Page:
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Dr. Robert J. Lopez, Emeritus Professor of Mathematics at the Rose-Hulman Institute of Technology in Terre Haute, Indiana, USA, is an award winning educator in mathematics and is the author of several books including Advanced Engineering Mathematics (Addison-Wesley 2001). For over two decades, Dr. Lopez has also been a visionary figure in the introduction of Maplesoft technology into undergraduate education. Dr. Lopez earned his Ph.D. in mathematics from Purdue University, his MS from the University of Missouri - Rolla, and his BA from Marist College. He has held academic appointments at Rose-Hulman (1985-2003), Memorial University of Newfoundland (1973-1985), and the University of Nebraska - Lincoln (1970-1973). His publication and research history includes manuscripts and papers in a variety of pure and applied mathematics topics. He has received numerous awards for outstanding scholarship and teaching.

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These are replies submitted by rlopez



Let's make sure you can at least insert a Task Template into your worksheet.

From the Tools menu, select Tasks, then Browse. This brings up the Table of Contents for the task templates. Find the one you want. Then click one of the two Insert buttons at the top. Insert default content means you insert all the verbiage that goes along with the template. Insert Minimal Content means you get enough to make the template work.

The templates in the Table of Contents don't work. They have to be installed into the worksheet to function.

If you are having problems inserting the task template into the worksheet, then something is really wrong. Let us know - this is important.




Yes, you are experiencing a bug that has finally been removed for the next release of Maple. Meanwhile, you can get the blue border to go away by clicking in the box "adroitly." There are places inside the box where the click "takes" and the border goes away. It drives me nuts also, but the task template does work, eventually.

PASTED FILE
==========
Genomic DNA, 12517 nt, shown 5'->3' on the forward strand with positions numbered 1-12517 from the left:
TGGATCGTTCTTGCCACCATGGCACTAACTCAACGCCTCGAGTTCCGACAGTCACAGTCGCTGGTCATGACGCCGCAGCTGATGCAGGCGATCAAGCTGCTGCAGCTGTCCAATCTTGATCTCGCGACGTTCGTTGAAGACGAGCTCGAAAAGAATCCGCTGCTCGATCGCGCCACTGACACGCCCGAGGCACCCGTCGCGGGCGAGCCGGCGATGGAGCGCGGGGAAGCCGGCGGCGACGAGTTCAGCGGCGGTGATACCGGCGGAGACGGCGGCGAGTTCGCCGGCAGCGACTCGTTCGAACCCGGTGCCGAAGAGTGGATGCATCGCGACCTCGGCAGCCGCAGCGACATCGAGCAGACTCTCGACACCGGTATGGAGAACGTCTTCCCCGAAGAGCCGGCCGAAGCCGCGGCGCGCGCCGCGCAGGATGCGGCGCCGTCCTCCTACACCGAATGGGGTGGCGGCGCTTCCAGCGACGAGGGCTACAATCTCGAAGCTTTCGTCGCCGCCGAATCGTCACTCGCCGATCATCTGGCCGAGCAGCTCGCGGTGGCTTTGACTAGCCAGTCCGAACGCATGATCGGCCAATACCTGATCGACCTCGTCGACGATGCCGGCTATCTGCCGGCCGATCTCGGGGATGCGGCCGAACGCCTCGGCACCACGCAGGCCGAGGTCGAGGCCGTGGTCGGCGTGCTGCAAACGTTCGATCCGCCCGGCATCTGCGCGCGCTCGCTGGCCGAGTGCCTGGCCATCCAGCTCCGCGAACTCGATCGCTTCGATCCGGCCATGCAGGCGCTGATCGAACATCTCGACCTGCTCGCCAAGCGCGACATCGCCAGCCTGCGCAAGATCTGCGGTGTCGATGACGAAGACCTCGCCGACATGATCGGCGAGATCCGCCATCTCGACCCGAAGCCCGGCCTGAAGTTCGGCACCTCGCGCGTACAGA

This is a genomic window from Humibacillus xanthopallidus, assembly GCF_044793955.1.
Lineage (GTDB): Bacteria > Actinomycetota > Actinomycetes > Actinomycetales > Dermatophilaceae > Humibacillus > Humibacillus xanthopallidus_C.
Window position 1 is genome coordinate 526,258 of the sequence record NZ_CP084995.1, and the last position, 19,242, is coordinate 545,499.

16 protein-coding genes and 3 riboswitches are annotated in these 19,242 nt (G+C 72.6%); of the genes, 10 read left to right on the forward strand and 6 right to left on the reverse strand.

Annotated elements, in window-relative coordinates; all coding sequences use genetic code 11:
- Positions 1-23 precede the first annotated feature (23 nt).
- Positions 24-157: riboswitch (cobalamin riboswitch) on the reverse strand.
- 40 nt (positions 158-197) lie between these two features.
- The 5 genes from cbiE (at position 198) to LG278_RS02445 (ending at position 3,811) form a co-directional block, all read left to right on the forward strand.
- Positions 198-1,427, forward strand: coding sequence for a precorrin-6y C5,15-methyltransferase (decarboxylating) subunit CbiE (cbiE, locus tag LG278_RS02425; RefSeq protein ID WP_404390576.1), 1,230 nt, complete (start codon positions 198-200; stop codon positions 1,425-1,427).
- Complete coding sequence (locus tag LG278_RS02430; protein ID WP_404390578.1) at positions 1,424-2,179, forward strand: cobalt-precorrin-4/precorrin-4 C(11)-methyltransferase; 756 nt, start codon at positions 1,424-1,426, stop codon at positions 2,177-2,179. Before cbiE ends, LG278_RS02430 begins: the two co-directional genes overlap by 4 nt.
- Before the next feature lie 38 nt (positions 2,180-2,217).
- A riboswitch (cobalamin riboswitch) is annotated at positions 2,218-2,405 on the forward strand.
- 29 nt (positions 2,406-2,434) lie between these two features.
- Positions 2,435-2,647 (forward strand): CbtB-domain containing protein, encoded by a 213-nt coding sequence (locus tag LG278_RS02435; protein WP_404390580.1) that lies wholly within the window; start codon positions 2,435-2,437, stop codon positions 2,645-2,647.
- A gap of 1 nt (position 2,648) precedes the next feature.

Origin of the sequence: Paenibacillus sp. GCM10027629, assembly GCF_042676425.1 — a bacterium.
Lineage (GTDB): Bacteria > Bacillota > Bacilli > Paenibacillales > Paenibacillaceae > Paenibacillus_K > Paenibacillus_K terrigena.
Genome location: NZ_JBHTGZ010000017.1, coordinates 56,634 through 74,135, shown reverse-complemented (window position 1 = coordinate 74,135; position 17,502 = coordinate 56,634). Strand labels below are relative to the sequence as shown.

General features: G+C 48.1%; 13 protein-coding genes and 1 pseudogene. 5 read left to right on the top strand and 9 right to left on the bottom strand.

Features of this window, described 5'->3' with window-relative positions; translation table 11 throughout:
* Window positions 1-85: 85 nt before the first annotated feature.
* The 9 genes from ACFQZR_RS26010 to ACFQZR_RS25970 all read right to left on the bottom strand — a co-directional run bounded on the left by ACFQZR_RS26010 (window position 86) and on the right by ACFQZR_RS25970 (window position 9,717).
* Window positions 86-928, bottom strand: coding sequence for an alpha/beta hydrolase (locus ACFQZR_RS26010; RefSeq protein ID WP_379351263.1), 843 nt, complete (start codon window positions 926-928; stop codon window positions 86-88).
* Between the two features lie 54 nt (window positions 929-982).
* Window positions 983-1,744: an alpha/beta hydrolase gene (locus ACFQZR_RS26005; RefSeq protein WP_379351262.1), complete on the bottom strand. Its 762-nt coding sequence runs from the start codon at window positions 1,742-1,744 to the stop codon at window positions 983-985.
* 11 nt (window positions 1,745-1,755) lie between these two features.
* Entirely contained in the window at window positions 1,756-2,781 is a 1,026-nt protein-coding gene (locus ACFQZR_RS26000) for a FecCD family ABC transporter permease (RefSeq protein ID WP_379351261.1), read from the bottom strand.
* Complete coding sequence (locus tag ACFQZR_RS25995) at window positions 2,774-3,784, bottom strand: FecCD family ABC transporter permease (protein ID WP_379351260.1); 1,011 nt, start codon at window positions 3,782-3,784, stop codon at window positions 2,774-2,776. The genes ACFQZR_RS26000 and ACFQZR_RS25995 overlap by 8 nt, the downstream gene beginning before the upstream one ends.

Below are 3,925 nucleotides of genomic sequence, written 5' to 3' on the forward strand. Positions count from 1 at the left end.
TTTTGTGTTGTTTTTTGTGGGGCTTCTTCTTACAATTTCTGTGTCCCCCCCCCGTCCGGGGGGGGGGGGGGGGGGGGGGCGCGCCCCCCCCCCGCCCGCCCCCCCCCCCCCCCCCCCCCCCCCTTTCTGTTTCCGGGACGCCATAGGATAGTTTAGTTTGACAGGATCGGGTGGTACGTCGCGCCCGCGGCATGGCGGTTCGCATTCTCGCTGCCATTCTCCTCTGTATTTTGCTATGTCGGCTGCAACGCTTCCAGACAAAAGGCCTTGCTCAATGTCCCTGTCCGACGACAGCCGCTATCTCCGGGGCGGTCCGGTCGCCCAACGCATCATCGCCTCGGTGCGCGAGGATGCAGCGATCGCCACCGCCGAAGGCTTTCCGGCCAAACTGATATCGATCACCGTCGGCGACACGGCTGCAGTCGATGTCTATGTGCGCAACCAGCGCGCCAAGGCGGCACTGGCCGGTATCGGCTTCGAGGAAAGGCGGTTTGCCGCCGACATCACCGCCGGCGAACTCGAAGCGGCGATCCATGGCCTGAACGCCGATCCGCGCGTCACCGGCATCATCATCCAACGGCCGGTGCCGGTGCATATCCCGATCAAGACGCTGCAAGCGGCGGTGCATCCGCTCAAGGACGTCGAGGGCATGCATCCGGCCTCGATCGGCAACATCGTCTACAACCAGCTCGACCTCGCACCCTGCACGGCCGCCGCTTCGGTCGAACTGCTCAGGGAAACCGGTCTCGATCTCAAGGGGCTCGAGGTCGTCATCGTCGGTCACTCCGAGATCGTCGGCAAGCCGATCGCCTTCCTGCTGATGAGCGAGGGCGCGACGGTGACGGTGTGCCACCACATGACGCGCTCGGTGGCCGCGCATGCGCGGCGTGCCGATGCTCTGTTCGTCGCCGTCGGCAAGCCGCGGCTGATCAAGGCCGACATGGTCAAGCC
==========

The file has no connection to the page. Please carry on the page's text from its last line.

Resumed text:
Alternatively, if you watch the whole video, there's a solution from first principles given for drawing tangent and normal lines. This solution uses the syntax-free paradigm, so it can be implemented through the palettes and the Context Menu.


For any integer n, the nth-degree Taylor polynomial for exp(x) has n zeros. Yet, exp(x) has neither real nor complex zeros. With this behavior of the limit of a sequence of polynomial approximations in mind, the request to find the zeros of a polynomial of infinite degree strikes me as problematic, and really calls for some precise definitions.

RJL Maplesoft

@Markiyan Hirnyk 

Markiyan, thanks for your care in reading my response. You are again correct - when x=3, the edge of the triangle is being searched and the "max" is at a vertex. I failed to note the three coordinates of the point I located. Had I done so, I'd have seen the error you so quickly spotted. Thanks again.

@Markiyan Hirnyk 

Markiyan is completely correct in pointing out that the "maximum" does not exist.

But to conclude that the maximum does not exist on the given set, one has to go through my calculations first.

@Alejandro Jakubi 


The old Classic interface might have been useful for those whose use of Maple centered on coding. It was not useful for creating expository mathematical documents. My Advanced Engineering Math book was written with great pains in Maple 4. It was a terrible interface for writing some 273 worksheets that comprised that text. The Standard GUI provides a much more robust set of tools for writing such documents.

Apparently, you are claiming that the Standard WORKSHEET with 1D input is not sufficient for programmers. I can't address that issue because I rarely write extensive Maple code. But if that is the case, I doubt that Maplesoft is being malicious in not providing a better environment for coders. As I understand it, it's a matter of resources.